Edvard Munch: Love and Angst at the British Museum
Exhibitions of work on paper sometimes feel a bit second-rate, as if the curators simply couldn’t get hold of enough paintings. Initially, it might feel like this is the case in the new Edvard Munch show at the British Museum, especially because the title doesn’t immediately reveal that this is an exhibition of prints. However, the curators make a convincing case for the importance of these works, and they certainly show another side of his practice to an audience who may be unfamiliar with much of Munch’s work beyond his famous Scream painting.
The exhibition shows that, far from being isolated in his home country of Norway, the subject was part of a wider European scene; he spent time in Berlin and Paris, and his works speak to some of the key concerns of Freudian theory, fin-de-siècle politics, and the symbolist and secessionist movements.
More than anything, Munch seems to have been adept at capturing mood – both the wider currents of thought in Europe and the nuances of relationships between individuals. Many of the pieces on show are gloomy and deeply pessimistic. Others are erotic or intensely intimate. Some of the latter, where they depict couples, are the most powerful in the show. The humanity, tenderness and lust are almost palpable.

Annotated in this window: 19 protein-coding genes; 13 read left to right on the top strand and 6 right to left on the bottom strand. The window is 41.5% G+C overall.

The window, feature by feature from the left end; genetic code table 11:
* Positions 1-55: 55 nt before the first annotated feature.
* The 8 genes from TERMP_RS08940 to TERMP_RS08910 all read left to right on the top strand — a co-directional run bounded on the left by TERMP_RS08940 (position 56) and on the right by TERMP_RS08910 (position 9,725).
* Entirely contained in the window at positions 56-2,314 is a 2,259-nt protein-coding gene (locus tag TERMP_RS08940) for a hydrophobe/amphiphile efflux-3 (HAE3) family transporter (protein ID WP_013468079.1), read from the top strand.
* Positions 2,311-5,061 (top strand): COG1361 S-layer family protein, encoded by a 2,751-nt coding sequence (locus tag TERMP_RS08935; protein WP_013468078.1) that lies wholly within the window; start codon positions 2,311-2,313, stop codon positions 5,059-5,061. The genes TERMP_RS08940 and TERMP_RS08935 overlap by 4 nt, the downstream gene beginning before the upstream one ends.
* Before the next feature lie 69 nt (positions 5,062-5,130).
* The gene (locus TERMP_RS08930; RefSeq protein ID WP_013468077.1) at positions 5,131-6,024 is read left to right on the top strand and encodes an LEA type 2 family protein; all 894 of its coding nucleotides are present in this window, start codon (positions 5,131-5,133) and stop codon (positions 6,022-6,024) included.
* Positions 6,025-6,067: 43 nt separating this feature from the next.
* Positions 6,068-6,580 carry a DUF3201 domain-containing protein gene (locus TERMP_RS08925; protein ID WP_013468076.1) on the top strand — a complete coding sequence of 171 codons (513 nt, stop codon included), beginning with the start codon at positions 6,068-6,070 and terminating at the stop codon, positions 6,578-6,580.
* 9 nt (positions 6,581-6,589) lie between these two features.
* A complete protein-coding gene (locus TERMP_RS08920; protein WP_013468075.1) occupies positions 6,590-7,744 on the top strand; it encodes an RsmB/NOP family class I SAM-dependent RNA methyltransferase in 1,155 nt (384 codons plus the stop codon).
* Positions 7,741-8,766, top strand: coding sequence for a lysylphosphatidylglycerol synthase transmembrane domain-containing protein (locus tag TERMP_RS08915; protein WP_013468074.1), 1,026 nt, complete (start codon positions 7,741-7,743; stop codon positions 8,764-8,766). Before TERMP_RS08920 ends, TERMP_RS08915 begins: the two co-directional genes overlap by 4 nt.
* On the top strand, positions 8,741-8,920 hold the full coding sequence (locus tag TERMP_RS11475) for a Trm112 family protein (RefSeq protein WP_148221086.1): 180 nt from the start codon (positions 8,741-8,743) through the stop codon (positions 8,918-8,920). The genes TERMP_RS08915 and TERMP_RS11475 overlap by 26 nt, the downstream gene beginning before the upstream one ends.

Other works, though, are undeniably objectifying towards women. Two whole sections of the exhibition are dedicated to his passion for, and fear of, the female subject; his openly erotic compositions are described as being controversial, but primarily for their inclusion of imagery of sperm and foetuses, rather than because they are fundamentally misogynistic. It’s a shame that, in the current political climate, this challenging element of Munch’s work seems rushed over.
Nevertheless, there is much beauty to admire here, as well as some wonderfully passionate and moving depictions of ordinary people. Munch’s prints capture something of a zeitgeist, and they do so in a powerfully emotional way.
Featured Image: Edvard Munch, Vampire II, 1896. The Savings Bank Foundation DNB, on loan to Henie Onstad Kunstsenter, Oslo
Edvard Munch: Love and Angst is at the British Museum from 11th April until 21st July 2019. For further information visit the exhibition’s website here.